“The hardest job kids face today is learning good manners without seeing any.” — Fred Astaire
I also believe that good manners are never outdated, on the contrary. In this fast paced world it is one of the values that will never loose relevance in how we interact with one another. And quite honestly, I for my part prefer to be treated like a queen by a man than like one of his mates - that’s what he has friends for!
“Treat other like you want to be treated!” We have all heard people say that and quite frankly it never made much sense to me and I believe this to be a great misconceptions. I know people that say this mean well but let’s be honest, it’s a load of rubbish if you think of it!
Just imagine there is a masochist, someone who enjoys torture and pain, physically and mentally, who takes this to heart. Would you, assuming you're not a masochist, want to be treated as such? Yes, I am using a rather rash example, but I am trying to make a point here so cut me some slack.
So, does it not make much more sense to treat others as they want to be treated?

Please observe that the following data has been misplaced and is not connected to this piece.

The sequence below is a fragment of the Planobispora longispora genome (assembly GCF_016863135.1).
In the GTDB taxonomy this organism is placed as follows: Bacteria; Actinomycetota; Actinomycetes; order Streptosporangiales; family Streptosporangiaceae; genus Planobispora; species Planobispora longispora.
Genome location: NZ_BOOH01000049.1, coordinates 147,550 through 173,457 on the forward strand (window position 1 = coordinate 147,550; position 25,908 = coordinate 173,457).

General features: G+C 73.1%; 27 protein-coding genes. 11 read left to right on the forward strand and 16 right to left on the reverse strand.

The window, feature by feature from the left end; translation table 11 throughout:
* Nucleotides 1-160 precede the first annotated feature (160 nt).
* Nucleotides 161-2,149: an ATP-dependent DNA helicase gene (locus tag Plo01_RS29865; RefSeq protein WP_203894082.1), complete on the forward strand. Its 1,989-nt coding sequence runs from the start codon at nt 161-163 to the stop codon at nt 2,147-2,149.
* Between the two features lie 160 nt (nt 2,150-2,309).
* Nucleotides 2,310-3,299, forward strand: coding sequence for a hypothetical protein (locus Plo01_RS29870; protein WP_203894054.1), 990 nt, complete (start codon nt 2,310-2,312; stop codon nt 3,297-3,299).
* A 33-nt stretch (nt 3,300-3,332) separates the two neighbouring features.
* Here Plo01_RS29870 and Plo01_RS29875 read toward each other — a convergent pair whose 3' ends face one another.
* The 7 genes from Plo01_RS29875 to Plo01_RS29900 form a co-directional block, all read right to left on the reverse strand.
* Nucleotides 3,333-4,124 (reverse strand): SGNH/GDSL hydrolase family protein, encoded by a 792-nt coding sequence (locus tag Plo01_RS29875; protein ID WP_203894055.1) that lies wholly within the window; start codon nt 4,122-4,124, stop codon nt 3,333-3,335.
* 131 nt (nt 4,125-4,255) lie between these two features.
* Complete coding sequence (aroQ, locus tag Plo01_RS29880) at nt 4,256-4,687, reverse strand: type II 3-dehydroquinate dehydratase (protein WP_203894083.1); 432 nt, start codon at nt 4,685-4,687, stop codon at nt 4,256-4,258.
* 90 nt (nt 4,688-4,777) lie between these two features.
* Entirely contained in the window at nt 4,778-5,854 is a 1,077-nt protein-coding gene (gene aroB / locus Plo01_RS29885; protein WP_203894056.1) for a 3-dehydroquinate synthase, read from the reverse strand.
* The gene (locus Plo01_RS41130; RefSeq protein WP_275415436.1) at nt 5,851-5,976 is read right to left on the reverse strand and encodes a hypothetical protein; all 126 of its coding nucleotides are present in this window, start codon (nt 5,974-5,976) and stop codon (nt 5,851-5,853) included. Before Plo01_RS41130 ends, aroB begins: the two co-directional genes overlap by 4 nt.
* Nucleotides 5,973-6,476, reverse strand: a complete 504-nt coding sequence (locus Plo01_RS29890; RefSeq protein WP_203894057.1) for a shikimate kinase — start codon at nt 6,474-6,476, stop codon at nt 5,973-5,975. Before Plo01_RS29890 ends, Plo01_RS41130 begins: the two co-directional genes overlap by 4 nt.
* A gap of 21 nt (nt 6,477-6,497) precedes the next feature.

No matter what, I believe a good start, when you do not yet know someone, is always kindness and respect. I feel that there is a huge lack of this, especially in the past 20 months, where society has been divided and people have been turned against each other to an extent that is simply terrifying.
I will be the first to admitt that sometimes it is a real challenge to stay kind, respectful and well mannered. And as we are all just human beings it is absolutely normal and possibly healthy to loose it sometimes.
“Some say that the age of chivalry is past, that the spirit of romance is dead. The age of chivalry is never past, so long as there is a wrong left unredressed on earth.” — Charles Kingsley
This does not only address men but all mankind - Manners Maketh Man, Woman and Child!